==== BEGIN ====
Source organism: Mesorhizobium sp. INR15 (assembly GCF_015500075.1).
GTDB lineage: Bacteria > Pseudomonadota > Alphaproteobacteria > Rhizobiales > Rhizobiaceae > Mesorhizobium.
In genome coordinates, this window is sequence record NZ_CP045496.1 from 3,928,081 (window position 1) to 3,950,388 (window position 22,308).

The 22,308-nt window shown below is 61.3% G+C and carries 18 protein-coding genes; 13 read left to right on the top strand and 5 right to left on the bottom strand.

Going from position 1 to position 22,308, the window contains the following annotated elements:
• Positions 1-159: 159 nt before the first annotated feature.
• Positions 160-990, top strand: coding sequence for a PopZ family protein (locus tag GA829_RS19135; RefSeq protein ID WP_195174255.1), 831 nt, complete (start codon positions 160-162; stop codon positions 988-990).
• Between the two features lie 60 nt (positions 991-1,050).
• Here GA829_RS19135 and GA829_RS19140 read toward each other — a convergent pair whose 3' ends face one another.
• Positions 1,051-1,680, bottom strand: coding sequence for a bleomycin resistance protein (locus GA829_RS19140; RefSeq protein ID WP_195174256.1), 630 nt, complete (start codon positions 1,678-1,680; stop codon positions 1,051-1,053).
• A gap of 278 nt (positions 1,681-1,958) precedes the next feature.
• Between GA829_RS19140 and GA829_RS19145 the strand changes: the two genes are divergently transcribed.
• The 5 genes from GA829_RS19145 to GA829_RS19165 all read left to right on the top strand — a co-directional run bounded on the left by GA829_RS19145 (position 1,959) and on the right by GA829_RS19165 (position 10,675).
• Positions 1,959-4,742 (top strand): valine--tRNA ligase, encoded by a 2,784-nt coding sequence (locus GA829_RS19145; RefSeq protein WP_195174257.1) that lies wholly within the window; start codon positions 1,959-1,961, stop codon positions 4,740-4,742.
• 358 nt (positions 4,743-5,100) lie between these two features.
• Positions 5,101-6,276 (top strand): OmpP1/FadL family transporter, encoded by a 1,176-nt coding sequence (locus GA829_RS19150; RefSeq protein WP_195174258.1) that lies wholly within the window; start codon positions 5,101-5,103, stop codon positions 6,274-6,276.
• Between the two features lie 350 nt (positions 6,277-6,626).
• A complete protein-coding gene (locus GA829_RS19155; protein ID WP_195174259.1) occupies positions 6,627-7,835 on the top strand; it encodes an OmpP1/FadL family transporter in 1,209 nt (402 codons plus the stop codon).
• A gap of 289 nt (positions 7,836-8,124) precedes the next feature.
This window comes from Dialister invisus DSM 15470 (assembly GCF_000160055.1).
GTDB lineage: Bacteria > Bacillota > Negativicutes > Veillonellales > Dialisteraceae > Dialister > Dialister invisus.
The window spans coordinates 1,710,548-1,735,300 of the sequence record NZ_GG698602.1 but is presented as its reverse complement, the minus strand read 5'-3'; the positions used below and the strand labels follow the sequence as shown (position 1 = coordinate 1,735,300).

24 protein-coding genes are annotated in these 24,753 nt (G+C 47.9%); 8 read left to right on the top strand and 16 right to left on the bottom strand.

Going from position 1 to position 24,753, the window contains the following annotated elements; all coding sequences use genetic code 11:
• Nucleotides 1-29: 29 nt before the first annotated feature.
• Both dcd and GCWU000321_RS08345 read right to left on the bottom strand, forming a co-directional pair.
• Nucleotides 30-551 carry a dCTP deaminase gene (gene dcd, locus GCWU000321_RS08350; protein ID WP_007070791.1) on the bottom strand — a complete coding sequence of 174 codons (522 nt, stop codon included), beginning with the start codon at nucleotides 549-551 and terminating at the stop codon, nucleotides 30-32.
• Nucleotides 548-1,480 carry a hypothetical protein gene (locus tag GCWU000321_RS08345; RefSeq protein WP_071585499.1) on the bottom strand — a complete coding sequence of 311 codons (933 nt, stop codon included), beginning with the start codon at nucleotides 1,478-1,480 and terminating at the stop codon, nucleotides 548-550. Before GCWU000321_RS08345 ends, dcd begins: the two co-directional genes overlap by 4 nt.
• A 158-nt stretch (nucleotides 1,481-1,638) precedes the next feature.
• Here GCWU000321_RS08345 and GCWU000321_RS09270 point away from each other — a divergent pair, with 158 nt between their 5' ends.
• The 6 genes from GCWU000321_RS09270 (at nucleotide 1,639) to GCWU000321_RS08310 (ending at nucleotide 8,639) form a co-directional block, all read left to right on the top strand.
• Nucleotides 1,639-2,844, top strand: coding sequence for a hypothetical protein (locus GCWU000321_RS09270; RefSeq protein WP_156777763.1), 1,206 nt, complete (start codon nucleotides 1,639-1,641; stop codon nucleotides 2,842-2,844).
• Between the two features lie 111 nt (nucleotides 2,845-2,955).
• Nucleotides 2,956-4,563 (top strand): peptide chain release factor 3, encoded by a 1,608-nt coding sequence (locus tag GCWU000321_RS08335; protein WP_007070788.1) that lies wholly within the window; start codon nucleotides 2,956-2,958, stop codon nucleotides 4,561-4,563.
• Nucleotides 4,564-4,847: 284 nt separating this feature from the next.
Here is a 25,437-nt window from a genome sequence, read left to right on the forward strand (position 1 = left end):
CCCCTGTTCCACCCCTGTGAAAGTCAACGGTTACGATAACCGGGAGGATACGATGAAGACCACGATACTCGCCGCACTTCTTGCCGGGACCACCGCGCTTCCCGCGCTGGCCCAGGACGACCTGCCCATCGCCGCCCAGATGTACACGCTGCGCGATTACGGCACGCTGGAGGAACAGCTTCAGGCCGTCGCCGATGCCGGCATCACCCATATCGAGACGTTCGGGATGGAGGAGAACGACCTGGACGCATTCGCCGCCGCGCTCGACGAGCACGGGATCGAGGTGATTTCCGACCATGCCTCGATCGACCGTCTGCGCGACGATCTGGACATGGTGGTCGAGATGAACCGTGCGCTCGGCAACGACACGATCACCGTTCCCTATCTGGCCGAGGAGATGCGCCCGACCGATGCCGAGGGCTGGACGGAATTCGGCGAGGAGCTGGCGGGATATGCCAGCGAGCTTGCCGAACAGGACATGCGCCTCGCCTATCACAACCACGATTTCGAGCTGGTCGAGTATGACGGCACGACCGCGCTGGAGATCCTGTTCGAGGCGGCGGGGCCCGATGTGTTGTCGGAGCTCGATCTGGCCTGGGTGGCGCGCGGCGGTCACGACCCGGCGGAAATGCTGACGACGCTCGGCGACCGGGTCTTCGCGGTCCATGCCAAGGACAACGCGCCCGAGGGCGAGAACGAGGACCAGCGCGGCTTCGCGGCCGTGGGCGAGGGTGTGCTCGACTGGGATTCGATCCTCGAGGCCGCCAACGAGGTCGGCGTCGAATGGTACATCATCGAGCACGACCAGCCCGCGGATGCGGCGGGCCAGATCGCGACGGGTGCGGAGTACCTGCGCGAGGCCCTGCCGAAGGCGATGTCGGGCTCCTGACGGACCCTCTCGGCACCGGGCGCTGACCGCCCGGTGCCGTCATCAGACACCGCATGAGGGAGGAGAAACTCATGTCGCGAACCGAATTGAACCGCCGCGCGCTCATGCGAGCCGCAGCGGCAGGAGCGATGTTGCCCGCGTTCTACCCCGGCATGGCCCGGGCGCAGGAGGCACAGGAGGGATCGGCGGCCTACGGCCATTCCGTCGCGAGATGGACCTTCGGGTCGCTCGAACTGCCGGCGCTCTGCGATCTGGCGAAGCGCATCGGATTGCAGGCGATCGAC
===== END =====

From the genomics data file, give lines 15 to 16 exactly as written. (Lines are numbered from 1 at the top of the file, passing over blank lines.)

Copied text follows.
• 358 nt (positions 4,743-5,100) lie between these two features.
• Positions 5,101-6,276 (top strand): OmpP1/FadL family transporter, encoded by a 1,176-nt coding sequence (locus GA829_RS19150; RefSeq protein WP_195174258.1) that lies wholly within the window; start codon positions 5,101-5,103, stop codon positions 6,274-6,276.